With the war in Ukraine and the rise of fossil fuel prices, the feasibility of green hydrogen as an affordable and secure source of renewable energy in Europe is growing, research firm Rystad Energy predicts.
According to research firm Rystad Energy, the war in Ukraine will accelerate the development of green hydrogen in Europe. While up until recently blue hydrogen and gray hydrogen were the most economically advantageous, the current global rise in gas prices (which started before the war but significantly accelerated since then) is proving green hydrogen to soon be cheaper to produce than low-carbon hydrogen.
The War in Ukraine has “Turbocharged” the Sector
Green hydrogen production was already expected to take off in 2022 globally and pass the 1-GW-milestone. But the analysts observed in a press release that the war in Ukraine has “turbocharged” the trend.
“Green hydrogen’s potential win comes at the expense of its fossil fuel-linked blue and gray alternatives, whose costs have increased by over 70% since the start of the war in Ukraine, rising from about $8/kg to$12/kg in a matter of days (…) Since the Russian invasion of Ukraine, the economics of green hydrogen have become increasingly attractive with lower production costs of $4/kg (particularly in the Iberian Peninsula) compared to $14/kg for blue and $12/kg for gray in other parts of Europe.”
The European Union has already announced plans for a €300 million funding package for hydrogen including green hydrogen, as well as the Hydrogen Accelerator initiative from REPowerEU to reduce the region’s dependence on Russian gas.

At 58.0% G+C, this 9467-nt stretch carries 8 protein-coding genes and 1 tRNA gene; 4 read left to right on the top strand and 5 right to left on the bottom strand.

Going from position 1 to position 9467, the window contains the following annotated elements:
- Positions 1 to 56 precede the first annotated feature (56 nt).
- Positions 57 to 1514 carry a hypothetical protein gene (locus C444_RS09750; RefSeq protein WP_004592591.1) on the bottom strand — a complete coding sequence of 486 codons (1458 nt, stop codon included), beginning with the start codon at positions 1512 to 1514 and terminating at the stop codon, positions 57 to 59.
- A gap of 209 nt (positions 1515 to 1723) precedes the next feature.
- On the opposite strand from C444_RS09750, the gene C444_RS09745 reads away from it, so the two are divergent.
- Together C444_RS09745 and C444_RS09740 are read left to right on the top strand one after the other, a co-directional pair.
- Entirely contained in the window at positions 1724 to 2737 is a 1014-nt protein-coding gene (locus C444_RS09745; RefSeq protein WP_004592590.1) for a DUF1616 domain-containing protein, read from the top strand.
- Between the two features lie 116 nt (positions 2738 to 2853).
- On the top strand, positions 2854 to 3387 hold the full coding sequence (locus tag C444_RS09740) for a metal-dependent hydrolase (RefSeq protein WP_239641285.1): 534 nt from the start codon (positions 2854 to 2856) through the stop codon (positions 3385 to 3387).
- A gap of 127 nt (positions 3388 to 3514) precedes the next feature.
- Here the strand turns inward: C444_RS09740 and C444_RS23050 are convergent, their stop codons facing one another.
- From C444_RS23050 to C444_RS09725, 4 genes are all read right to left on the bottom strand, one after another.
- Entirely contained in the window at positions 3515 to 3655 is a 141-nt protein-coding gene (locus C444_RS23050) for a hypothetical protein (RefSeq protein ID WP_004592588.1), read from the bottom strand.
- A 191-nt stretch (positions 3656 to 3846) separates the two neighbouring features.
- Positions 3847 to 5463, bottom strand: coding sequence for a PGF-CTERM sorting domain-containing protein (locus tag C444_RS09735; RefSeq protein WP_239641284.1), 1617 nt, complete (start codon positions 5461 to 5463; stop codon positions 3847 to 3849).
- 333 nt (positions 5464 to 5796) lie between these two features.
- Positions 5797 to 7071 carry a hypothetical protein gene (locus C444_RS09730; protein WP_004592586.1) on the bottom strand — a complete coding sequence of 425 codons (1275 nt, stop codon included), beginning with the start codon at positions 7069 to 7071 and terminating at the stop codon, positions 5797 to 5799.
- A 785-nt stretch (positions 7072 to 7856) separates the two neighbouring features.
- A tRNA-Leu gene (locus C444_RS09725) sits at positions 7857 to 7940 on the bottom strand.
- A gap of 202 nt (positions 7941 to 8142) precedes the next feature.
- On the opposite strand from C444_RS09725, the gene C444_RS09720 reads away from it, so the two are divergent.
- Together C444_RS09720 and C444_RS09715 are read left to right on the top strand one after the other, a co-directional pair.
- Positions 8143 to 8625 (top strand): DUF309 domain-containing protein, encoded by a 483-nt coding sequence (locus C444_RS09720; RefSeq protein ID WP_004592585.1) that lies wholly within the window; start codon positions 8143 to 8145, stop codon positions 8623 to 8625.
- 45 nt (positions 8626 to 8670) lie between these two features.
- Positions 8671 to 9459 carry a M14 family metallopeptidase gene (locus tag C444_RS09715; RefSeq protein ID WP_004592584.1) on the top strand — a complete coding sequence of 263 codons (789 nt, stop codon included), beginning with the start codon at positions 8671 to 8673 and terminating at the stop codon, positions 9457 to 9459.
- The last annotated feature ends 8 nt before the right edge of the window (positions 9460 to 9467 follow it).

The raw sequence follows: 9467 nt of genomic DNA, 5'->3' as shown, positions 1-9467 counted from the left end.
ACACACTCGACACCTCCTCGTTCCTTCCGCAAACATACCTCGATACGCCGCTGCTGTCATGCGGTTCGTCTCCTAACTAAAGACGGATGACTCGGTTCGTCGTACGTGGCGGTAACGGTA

Individual EU member states have also accelerated their domestic plans even before the conflict. France has pledged €1.9 billion to develop the hydrogen industry in the country as part of the France 2030 investment plan. Germany aims to become the world leader in hydrogen and planning to produce 25 gigawatts (GW) by 2040. The United Kingdom hopes to reach 5 gigawatts of hydrogen production by 2030.
Green hydrogen, also called renewable hydrogen, is produced by electrolysis of water using electricity coming only from renewable sources (solar, wind, hydraulic, etc.). Whatever the production process, it must respect a threshold of CO2 equivalent emissions per kilogram of hydrogen produced.
So far, making hydrogen out of renewable resources has required heavy investments and infrastructure including distribution capacities (how to connect the production sites to the places of use) and storage capacities. And in the end, the cost of green hydrogen was considered to be much higher than other sources of hydrogen.
Redrawing the Global Energy Market
For the researchers, the situation induced by the war could even redraw the global energy market.
“Green hydrogen promises energy security as well as potential new regional economies for renewable energy. While some countries are focused on domestic usage, others are focusing on exports, suggesting that we may be moving from a world where energy is sourced in a few key regions, to a world where production is more spread-out. The decade ahead is a make or break one for the green hydrogen sector.”
For Minh Khoi Le, head of hydrogen research with Rystad Energy Fundamentally,
“A world where green hydrogen fulfills the role currently played by oil, gas and coal will look very different.”
However, the research firm stresses that green hydrogen will still need to reduce its cost to less than $1.5 per kilogram and produce at least 10 million tons annually by 2030 to truly become part of the energy mix.